Farnoosh Torabi is a star of the finance world, if not everywhere else. She’s an author, television personality, frequent O, The Oprah Magazine contributor and podcaster behind the popular So Money podcast. Now, in partnership with marketing gurus Kindra Meyer and Patience Ramsey, Torabi has a new venture: making financial empowerment Instagrammable.
GOBankingRates spoke to the personal finance expert about the trio’s “pop-up with a purpose,” Stacks House, which offers guests unique experiences like riding a giant mechanical piggy bank at the “Retirement Rodeo.” Torabi also gave her advice for women who want to achieve financial freedom.
Where did the idea for Stacks House come from?
The idea predates me a little bit. I came on board [last] summer, whereas [Kindra and Patience] had the genesis of the idea a year and a half before that. I don’t think it was this epiphany where it was like ‘women need more money’ or ‘women need financial literacy,’ but the timing felt very urgent because of how the political landscape was shaping up and the frustration that came out of the election. … Also the learnings from #MeToo and #TimesUp … just added layers to an already despondent feeling that we were left with. Money is not the only solution, but it is a big part of how we solve problems in this country and women need to be more literate around it, period, so that they can make healthy decisions. … And women need more … money, because there is a huge gap, as we know.
Stacks House, like the majority of other pop-ups, is a social media-driven experience. And yet, so much of social media encourages users to live beyond their means. Do you feel like a financial literacy pop-up will help change that relationship?
As a consumer, I like to follow the hashtags and the people that empower and inspire me. And, to be honest, I have unfollowed people that I feel like their lifestyle is so over the top. It’s constantly an ad, it’s constantly showing material things. So, I hope that this is really considered to be a positive layer to Instagram.
And, you know, we don’t take ourselves that seriously here, as you can tell. Money is a serious topic, but we think that it’s important to bring some levity to it, to allow people to feel like, ‘I can do this, I can talk about it.’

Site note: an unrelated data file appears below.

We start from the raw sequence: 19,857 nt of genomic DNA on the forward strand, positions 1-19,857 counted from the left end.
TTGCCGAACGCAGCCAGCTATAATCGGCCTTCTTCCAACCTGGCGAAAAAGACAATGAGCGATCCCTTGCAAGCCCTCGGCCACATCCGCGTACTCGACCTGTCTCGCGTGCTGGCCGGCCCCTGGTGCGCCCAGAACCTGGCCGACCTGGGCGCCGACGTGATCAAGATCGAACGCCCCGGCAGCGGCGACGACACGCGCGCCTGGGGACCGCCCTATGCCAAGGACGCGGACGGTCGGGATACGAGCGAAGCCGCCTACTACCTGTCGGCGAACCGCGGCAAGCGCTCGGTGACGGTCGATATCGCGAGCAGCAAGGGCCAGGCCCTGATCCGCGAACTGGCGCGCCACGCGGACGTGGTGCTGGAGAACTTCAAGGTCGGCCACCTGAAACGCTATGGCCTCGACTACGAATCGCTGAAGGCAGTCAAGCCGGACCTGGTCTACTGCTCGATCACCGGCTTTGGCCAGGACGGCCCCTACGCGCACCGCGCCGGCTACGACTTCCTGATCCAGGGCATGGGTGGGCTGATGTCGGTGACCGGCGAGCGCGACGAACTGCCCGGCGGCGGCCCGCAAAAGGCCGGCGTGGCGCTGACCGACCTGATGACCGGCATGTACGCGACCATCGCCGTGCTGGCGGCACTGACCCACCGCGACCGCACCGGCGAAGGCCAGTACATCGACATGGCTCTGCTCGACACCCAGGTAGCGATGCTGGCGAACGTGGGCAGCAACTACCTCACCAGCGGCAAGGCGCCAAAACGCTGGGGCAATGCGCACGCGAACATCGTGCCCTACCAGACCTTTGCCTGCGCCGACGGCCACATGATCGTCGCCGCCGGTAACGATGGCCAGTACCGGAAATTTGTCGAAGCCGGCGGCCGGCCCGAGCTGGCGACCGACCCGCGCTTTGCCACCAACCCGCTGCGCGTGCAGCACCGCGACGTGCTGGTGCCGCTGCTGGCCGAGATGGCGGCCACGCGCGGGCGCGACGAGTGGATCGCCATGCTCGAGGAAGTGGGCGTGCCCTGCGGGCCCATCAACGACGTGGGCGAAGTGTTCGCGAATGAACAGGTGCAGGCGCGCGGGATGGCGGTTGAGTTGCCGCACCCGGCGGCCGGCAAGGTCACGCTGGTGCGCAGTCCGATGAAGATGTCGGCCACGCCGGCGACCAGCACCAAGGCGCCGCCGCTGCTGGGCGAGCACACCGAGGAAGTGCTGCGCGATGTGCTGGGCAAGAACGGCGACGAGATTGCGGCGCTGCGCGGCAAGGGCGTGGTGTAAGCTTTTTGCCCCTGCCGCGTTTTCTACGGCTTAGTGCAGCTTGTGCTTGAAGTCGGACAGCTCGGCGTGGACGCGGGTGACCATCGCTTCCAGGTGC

You’re a mother of two, and you’re doing this project along with so many other things. What advice would you give to working moms who may feel they have to put their finances on the back burner because it doesn’t feel as immediate as, say, changing diapers?
I think that it’s hard when you’re in the throes of parenthood to focus on anything else … it takes priority. But I’ve always had the fundamental, basic, bottom-line belief that [only] I’m responsible for my financial well-being — not even my husband. And to the extent that I can make the right moves to secure my financial well-being, I should do that.
And it’s not like you can just Google it. You have to confide in your sisters and your friends and your colleagues and your mothers and everybody, and kind of patchwork it for yourself, and be like ‘how did you do it?’ ‘what do you recommend?’ ‘what do you wish you had done after you had kids?’ There’s not a singular way to do it and to do it right, but I think that, at the minimum, you have to believe that this is important to you, and this is your responsibility, and that no one is just going to show up and be like ‘good job, here’s some money.’ It’s hard, but it’s very rewarding when you can kind of figure it out.
In an interview with Vanity Fair, actress Brie Larson said about money, ‘It’s this thing that people think is super icky — and that’s the trap. The trap is that they make you feel it’s icky so that you don’t ask for what you’re actually worth.’ What would you say to the millions of women out there who might be struggling with the ‘icky’ factor?